• Add v-s to the set of vertices comprising the best connected component C(v,e)

Other techniques to evaluate component quality and to generate components that have at least a threshold level of quality can also be used.

For instance, referring to diagram 600, an example image graph includes a number of small components 602a-d, some of which are strong (602c-d, high level of quality) and some of which are weak (602a-b, low level of quality). High quality components can be those with a greater number of vertices with interconnected edges having at least a threshold weight—indicating that the images corresponding to the vertices in the component depict the same features from different vantage points. In contrast, low quality components can be those with a lower number of vertices and fewer interconnected edges—indicating that there are not many images in the component that capture the same features. As indicated by the steps depicted in the diagram 600, a first step 604 is performed to evaluate each component in the example image set and to identify weak/low quality components (602a-b) for reconstruction. At a second step 606, the good components (602c-d) are kept in the image graph and the bad components (602a-b) are released. At a third step 608, the released vertices are added to good components in the image graph to generate new components 610a-b. Released vertices can be added to components that they are most closely related to, which can be determined based on edge weights between the released vertices and the vertices in the good components.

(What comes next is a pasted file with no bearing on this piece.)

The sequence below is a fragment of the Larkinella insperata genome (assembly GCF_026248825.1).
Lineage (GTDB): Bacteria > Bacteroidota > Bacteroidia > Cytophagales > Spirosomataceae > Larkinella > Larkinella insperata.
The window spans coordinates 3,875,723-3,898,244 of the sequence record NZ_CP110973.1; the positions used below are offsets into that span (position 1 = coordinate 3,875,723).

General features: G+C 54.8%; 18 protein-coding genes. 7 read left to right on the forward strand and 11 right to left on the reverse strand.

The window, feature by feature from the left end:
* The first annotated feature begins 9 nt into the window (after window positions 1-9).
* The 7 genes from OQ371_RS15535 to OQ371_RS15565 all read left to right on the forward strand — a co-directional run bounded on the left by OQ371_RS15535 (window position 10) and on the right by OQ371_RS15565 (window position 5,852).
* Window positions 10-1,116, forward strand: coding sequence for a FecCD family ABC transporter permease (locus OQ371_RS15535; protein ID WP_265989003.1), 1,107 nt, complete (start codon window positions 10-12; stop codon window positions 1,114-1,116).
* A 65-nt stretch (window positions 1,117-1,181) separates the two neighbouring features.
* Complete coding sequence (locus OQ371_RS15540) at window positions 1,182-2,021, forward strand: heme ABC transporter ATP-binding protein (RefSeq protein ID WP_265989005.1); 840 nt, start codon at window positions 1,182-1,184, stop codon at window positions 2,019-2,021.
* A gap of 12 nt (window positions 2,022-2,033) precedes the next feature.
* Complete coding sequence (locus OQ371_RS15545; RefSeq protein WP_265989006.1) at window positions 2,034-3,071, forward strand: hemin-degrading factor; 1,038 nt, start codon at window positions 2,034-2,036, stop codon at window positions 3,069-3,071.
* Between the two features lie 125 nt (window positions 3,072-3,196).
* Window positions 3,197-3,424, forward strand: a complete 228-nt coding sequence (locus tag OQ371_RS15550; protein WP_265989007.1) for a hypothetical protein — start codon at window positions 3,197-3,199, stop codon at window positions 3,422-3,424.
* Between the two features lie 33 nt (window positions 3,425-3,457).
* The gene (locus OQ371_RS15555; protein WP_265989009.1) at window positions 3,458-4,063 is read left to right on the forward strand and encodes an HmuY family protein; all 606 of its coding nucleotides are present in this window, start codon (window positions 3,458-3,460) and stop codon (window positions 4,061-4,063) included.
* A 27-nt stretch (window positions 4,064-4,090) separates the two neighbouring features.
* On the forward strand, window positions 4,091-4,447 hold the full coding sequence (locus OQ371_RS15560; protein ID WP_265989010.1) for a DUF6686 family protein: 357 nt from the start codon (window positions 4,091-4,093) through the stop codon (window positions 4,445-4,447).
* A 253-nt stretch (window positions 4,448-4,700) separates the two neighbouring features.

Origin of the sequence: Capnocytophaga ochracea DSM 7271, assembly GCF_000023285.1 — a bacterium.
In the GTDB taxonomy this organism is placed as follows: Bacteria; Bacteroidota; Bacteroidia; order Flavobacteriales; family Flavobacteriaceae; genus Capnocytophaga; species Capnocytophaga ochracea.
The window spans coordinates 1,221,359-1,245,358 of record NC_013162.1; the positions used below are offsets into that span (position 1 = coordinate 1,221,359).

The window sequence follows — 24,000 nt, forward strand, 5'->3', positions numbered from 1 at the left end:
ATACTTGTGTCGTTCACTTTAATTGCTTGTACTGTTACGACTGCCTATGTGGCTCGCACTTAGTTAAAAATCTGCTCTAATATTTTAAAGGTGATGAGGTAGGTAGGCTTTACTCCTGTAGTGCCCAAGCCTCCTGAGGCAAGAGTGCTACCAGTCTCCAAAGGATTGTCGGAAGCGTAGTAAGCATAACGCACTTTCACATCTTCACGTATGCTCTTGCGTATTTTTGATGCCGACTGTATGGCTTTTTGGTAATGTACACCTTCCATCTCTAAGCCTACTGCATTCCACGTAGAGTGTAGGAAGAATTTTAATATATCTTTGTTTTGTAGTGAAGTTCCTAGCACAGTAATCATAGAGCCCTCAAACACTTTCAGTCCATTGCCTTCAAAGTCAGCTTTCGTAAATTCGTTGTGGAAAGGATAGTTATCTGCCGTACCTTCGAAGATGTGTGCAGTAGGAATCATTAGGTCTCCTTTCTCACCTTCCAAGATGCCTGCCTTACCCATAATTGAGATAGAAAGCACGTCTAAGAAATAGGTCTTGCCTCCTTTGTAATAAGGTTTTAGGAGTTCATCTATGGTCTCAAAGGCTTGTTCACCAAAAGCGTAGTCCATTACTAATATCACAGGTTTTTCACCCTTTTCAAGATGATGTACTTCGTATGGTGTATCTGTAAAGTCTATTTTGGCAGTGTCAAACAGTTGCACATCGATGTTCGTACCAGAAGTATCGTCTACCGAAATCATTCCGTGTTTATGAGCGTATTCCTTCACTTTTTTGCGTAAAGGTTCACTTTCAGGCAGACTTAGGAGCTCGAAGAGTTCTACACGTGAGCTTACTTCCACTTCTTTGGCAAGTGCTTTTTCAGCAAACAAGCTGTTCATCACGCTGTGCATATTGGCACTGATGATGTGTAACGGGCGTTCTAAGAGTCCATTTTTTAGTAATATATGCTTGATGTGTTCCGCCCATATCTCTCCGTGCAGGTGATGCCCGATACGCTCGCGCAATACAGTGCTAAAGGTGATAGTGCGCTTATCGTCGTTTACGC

Identify Adjacent Graph Components (814)

To produce an accurate and tightly constrained metric 3D reconstruction, it can be beneficial to generate and use a final composed image graph, Gf(V,E), with sufficient redundancy (overlap) in connectivity between the components comprising Gf(V,E). Towards that end, so called “overlap” components can be generated from adjacent components, which can be identified in any of a variety of ways.

For example, adjacent components can be defined as any Ci(Vi,E), Cj(Vj,E) in G(V,E) s.t. the sum of edge weights connecting any Vi, Vj is greater than c2. In example technique, for each pair Ci(V,E), Cj(V,E) in G(V,E), add the pair Ci(V,E), Cj(V,E) to the list of identified adjacent graph, L(C,C) components if Ci(V,E) and Cj(V,E) satisfy the property of adjacency.

For instance, referencing the example components 610a-b, each of these components is completed disconnected from the other components. The disconnected components could be reconstructed into 3D metric data, but the relative 3D position of each component would be poorly constrained by their lack of interconnectedness. This step 814 considers each pair of components and decides if the images they represent are adjacent and thus viewing the same objects. Adjacent components are noted and saved for the next step.

Generate Overlap Graph Components from Pairs of Adjacent Graph Components (816)

Each identified pair of adjacent components can be used to generate an overlap component Co(V,E) which will be added to G(V,E). An example technique for generating overlap components is described in the pseudo-code below.

For each Ci(Vi,E), Cj(Vj,E) in L(C,C):

    • Let S{V} be the set of vertices to be included in the generated overlap component Co(V,E).
    • For each v-s in Vi:

      • Let the best hop distance be initially defined to infinity
      • For each v-c in Vj: